Because the industrial communications landscape evolved in relative isolation from the greater world of IT networking, it’s populated with a variety of “point-in-time” solutions designed to solve problems specific to industrial environments. In their earliest iterations, device-level and plant-floor communication links often relied on proprietary technology from a single supplier to provide sufficient levels of reliability and determinism. But over the years, these protocols have become increasingly standard and open, allowing diverse ecosystems of system and device suppliers to work together in plants and factories around the world.
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Ethernet is increasingly a common denominator, and underpins the latest generation of the “industrial Ethernet” solutions that prevail today. Profibus morphed into Profinet. EtherNet/IP has its roots in ControlNet. CC-Link became CC-Link IE (for industrial Ethernet). Meanwhile, Foundation fieldbus over “high-speed” Ethernet becomes Foundation HSE, and HART becomes HART IP. Ethernet-based EtherCAT and Powerlink also are central players in the machine -automation space, and even Modbus, a 35-year-old serial communication protocol, has new life today as Modbus TCP.
Initially focused on simply getting data from one place to another, some of today’s industrial communication and integration standards also have become increasingly rich, with added layers of security, diagnostics and semantics. OPC UA, in particular, has been embraced by many suppliers on the OT side of the divide, and IT-side providers are kicking its tires as well. (See sidebar)
Few existing industrial facilities have a uniformly current network infrastructure, and fewer yet can afford to rip and replace everything they have. As a result, the integration of plant-floor devices and systems with today’s brave new world of the industrial IoT (IIoT) is rarely addressable with a one-size-fits-all solution.
Assessment is job one
The first step in preparing for the IIoT is documenting the network that you have, says Mark Wylie, global vertical market manager, industrial IT, for Belden, a specialist in networking infrastructure. “Many industrial sites have networks that evolved over time: they added Ethernet here, and a Wi-Fi access point there, but they don’t have a properly documented, segmented network.” Some plants turn a blind eye to these issues, hoping instead for “security by obscurity,” Wylie notes. “They rely on the fact that the network is hidden. But if the plant network goes down, there’s no way to know where the issues are.”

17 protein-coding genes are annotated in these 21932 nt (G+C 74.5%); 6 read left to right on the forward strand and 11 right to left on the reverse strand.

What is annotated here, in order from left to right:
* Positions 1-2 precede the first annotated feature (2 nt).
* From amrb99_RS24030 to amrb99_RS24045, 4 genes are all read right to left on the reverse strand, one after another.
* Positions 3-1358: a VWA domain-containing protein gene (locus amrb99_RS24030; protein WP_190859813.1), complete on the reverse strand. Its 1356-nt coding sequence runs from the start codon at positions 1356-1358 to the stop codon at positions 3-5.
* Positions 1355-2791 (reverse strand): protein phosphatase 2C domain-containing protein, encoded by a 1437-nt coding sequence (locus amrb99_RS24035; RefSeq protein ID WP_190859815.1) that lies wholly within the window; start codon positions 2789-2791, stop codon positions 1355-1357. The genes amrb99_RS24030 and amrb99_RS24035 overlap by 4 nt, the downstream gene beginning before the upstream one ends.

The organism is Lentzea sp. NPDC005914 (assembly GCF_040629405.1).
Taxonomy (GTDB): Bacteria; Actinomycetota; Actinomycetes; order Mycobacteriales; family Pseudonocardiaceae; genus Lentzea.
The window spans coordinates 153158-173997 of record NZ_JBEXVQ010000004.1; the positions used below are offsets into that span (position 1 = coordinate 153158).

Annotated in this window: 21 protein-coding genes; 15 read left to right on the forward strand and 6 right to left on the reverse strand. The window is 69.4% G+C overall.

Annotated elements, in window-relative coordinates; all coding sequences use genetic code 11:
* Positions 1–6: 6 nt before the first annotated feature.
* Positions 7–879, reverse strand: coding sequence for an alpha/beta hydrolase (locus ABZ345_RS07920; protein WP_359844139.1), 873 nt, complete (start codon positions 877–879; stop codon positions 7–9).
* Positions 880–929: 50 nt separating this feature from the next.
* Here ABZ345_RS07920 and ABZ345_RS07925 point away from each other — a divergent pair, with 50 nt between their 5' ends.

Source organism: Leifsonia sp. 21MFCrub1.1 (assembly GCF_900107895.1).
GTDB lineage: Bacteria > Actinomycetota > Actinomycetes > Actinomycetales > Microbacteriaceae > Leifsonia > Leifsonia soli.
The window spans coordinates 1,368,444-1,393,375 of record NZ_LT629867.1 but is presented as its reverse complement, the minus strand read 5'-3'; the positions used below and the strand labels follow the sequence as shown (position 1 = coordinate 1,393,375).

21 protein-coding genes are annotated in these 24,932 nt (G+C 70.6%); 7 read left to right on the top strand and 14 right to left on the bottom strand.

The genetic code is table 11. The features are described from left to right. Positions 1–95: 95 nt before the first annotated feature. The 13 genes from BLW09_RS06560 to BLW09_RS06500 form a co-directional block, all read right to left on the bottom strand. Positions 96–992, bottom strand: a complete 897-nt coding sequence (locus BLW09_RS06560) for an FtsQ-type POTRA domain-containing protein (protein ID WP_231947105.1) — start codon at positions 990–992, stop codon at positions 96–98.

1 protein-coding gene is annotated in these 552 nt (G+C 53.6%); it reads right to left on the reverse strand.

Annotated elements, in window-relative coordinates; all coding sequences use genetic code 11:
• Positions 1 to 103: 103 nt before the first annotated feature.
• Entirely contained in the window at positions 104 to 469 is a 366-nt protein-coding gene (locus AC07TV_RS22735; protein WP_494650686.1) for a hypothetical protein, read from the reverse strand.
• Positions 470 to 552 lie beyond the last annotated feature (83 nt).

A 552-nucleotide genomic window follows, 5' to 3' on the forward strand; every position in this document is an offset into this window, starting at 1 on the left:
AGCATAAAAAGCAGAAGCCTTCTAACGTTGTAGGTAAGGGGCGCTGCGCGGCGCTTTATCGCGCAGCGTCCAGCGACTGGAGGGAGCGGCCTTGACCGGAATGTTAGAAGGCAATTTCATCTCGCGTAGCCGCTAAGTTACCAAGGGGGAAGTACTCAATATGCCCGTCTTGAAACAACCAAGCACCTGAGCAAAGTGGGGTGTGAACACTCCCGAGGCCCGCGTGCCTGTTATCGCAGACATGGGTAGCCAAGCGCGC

“The IIoT is just accelerating the amount of data on these networks,” Wylie adds. “You can get ready to play in the IIoT by first documenting and preparing your infrastructure.”
Rockwell Automation also stresses the importance of assessment when undertaking to build a converged OT/IT network that will enable the realization of what the company calls “The Connected Enterprise.” The assessment stage of Rockwell’s Connected Enterprise Maturity Model involves a thorough evaluation of all aspects of an organization’s OT/IT network, including IT hardware and software, control systems and devices that feed and receive data and networks as well as the policies, people and processes involved in managing this framework—if a recognizable framework even exists.
“We assess the readiness of an industrial company to change its processes and information architecture to leverage timelier and more accurate information that is available in the enterprise today,” says Keith Nosbusch, Rockwell Automation chairman and CEO. “We often find that less effective legacy processes are in place, and that those processes and work flows have not been designed to take advantage of the OT/IT convergence and the significant benefits available from the connected enterprise. We then help industrial companies establish a strategy that systematically, sequentially, and securely integrates the technologies, processes, and people.”
Once gaps and weaknesses in the current OT/IT network and support structures have been identified, Rockwell Automation then works with its customers to develop a remediation and upgrade plan with an eye to long-term plans and new technologies. A secure and converged OT/IT network, in turn, lays the groundwork for an organization to inventory and begin to leverage the “working data capital” it now has access to, and apply analytics to improve operations internally and collaborate more productively with suppliers and customers.
Bridging old and new
From a practical perspective, bridging the IT/OT divide and securing the resultant architecture will likely require some new network infrastructure as well as a combination of gateways, protocol converters and firewalls where it makes sense to keep older networks in place. “Many older pieces of equipment still communicate serially, and until they are made more intelligent, IIoT will be on the backburner,” says Eddie Lee, director of global industry marketing, Moxa. “We’re focused on serial-to-network converters, device servers—getting all those legacy -devices onto the IIoT playing field.”
But be mindful that not all data need be collected, notes Steve Jennis, senior vice president of corporate development, IIoT platform services and software, PrismTech. “If data can stay within a subsystem, for God’s sake leave it there. Only pull out what can add value.”